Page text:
Now this is interesting. While it’s been common practice for some time to “back up” your CDs, movies, and eBooks by ripping them or copying them, it has technically been an infringement of copyright to do so. A new law has come into force in the UK, though, that makes it legal to keep backups of media you own either on local storage or in the cloud.

There are caveats, as always: you cannot sell the original media and keep the backup, nor can you share your backup with friends or family. In short, it’s about you having a backup copy of something you still own.

You are also not allowed to record streamed media, even if you subscribe to the streaming service, or to “backup” rented media like games or DVDs. Interestingly, companies like Google, Amazon and Apple are not required to remove DRM so, while you are technically allowed to back your media up, the media providers don’t have to make it easy for you to do so.

Copyright protection is still in place; you can’t copy something you haven’t already bought, but there is perhaps an argument that media providers are going to lose out in cases where a person might have bought an iTunes track to listen to on their iPod, and a CD to listen to in the car. I think this new situation is eminently sensible though: we back up all sorts of important files, so it makes sense to be able to back up your music, videos, and other media.

For more info, check out this article on BBC News.

Do you keep copies of your music, videos, etc. in other formats? Or do you buy a separate copy for every listening or viewing platform you have? Why not share your thoughts in the comments?

Abslom Daak, I presume?

The new series of Doctor Who is forging ahead on the BBC at the moment. I have to say, I’m loving Peter Capaldi as an older, grumpier Doctor!

I also love the fact that the show’s lead writer and producer, Steven Moffat, is a Doctor Who fan and likes to weave references to old stories into the show. Well, on the trailer for next week’s episode, Time Heist, I picked up a reference to a character I’d completely forgotten about.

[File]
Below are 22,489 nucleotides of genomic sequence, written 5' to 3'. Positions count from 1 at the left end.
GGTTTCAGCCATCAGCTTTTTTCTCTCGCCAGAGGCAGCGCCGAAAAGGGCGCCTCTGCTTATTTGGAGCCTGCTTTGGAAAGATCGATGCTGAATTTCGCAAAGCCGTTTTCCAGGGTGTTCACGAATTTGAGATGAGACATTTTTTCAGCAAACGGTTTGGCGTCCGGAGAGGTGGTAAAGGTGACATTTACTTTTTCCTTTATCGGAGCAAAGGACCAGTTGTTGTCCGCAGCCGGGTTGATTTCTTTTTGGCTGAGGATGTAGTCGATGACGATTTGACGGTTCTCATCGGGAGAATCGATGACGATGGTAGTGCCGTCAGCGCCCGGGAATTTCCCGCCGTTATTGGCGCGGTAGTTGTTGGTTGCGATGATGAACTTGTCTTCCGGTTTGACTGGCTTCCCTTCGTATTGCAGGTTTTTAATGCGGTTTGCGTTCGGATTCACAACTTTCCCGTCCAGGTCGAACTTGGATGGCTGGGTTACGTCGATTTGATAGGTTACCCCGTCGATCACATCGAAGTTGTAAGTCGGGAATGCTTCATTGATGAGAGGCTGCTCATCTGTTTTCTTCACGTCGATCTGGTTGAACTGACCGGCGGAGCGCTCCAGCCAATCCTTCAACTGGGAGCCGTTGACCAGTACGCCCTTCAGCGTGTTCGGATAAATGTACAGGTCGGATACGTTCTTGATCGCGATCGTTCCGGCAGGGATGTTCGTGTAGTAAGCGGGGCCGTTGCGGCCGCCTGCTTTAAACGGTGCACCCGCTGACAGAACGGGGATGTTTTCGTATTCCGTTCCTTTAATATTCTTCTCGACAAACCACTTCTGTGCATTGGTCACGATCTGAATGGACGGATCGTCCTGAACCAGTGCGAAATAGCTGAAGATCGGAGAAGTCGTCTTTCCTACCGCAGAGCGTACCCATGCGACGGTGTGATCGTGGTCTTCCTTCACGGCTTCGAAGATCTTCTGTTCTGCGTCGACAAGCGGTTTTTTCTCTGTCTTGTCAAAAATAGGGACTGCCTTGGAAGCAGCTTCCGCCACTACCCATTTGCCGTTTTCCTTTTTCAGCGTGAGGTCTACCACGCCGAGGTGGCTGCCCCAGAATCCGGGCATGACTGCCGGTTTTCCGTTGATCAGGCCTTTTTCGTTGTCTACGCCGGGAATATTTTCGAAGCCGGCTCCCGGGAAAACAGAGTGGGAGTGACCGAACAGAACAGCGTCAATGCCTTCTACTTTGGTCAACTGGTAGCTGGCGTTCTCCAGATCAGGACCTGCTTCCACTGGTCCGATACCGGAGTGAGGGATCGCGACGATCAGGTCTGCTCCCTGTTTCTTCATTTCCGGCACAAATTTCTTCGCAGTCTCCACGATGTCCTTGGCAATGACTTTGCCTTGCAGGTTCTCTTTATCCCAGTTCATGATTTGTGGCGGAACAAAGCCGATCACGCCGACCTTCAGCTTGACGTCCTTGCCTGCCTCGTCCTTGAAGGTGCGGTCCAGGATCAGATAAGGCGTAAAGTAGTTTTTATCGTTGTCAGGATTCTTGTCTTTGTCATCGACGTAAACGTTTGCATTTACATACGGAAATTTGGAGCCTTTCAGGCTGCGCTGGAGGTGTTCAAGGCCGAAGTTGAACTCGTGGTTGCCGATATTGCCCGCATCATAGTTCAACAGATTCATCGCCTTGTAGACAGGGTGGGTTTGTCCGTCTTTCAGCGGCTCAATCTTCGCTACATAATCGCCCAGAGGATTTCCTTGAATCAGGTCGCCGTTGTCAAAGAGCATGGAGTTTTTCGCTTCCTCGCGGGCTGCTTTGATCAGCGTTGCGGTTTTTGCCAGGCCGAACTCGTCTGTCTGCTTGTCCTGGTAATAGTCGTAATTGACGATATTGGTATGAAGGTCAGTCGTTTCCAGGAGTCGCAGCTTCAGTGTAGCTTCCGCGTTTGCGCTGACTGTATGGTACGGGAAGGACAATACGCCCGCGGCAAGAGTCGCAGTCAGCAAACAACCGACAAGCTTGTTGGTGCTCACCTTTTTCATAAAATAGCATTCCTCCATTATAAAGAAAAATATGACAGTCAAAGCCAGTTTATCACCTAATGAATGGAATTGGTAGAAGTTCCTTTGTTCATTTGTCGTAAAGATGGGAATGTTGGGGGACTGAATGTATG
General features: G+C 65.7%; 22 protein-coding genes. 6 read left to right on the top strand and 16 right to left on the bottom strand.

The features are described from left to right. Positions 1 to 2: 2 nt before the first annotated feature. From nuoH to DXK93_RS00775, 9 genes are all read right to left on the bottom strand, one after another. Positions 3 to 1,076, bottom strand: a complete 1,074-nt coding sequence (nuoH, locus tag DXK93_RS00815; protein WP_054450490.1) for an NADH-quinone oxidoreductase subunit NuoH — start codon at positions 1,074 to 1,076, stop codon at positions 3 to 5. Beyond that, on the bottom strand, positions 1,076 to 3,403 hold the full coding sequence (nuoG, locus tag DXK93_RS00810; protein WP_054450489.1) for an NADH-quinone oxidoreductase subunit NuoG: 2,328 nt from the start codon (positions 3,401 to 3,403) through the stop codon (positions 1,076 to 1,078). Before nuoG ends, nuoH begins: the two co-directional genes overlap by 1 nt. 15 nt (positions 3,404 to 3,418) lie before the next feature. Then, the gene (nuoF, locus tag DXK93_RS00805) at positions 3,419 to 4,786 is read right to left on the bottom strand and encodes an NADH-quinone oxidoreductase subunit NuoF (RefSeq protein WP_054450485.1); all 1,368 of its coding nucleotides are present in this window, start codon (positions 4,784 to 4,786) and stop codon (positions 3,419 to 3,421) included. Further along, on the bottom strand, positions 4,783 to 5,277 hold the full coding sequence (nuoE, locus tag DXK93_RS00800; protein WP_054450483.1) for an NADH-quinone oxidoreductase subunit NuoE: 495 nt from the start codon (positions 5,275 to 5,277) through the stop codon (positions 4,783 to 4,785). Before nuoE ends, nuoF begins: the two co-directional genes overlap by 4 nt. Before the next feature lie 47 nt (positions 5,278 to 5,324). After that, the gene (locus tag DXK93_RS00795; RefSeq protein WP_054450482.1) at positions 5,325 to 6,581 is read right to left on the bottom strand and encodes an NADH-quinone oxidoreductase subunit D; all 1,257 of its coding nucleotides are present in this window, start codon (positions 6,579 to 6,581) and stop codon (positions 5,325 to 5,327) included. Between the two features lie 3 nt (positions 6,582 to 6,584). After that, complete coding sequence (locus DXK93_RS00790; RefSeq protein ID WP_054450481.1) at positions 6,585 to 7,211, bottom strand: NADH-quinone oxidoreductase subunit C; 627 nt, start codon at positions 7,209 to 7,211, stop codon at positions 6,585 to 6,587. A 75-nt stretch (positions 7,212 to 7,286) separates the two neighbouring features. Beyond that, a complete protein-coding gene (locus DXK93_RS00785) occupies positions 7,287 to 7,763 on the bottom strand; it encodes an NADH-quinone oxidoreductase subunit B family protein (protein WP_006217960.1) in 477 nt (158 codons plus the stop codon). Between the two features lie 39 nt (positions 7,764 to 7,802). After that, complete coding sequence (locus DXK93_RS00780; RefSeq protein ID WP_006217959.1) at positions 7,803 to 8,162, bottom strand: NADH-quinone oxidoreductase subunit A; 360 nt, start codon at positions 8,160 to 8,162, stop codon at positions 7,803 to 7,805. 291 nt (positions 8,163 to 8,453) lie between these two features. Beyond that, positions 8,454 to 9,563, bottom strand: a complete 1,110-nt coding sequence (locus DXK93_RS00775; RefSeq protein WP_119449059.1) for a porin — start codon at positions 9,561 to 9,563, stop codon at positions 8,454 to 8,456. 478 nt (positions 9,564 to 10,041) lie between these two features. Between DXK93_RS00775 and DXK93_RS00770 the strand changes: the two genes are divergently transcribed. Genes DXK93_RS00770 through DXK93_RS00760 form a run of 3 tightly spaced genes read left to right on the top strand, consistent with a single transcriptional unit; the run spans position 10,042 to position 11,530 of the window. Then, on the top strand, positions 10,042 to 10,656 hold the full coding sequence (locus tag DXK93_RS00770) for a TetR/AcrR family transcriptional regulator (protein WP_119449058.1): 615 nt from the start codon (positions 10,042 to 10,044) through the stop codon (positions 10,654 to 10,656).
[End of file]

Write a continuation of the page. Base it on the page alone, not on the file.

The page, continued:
There’s a point in the trailer where someone is looking through what appears to be a list of criminals (they all have police numbers), and we very briefly see this guy:

Abslom Daak on screen

Recognise him? If you were a reader of the Doctor Who magazine in the 80s and early 90s you might recognise Abslom Daak, Dalek Killer! Daak was a criminal sentenced to life as a Dalek hunter and I loved the comic strips! Now, given that this is just a very brief appearance it’s more likely a nod to the fans than news of Daak actually appearing in a future episode, but it still made me smile.

So, two questions, do you remember Daak at all? And what other inter-story moments have you noticed in Doctor Who? References to previous locations? Characters you’d forgotten ever existed? Tell us in the comments below.

Find out more about Daak here and, if you’re in the UK, you can watch the Time Heist trailer on the BBC website.

LEGO Ghostbusters: The Movie (well, part of it)

So, after Monday’s post about the LEGO Ghostbusters Ecto1 set, there’s more :) Not actual sets this time, but still pretty good stuff.

MonsieurCaron of BrickFun.net has put together one of the early scenes from the movie… entirely in LEGO. Take a peek at the video below and enjoy.

If you like that, check out http://brickfun.net/ for more LEGO and Movie combos.

Ah Knightmare, how I’ve missed you

Remember Knightmare? If you’re around the same age as me (mid-30s) you might have watched this great TV show after school. It was sort of a video game that people physically played… or a visual version of those “choose your own adventure” books.

Well, for YouTube’s Geek Week, Knightmare has been remade. And not in some sort of reboot, completely-different-from-the-original way… it’s just a new episode with members of the original cast and some YouTube personalities.

It’s a real blast from the past, and I certainly enjoyed watching this all new episode after all this time. Check it out in the embedded video below: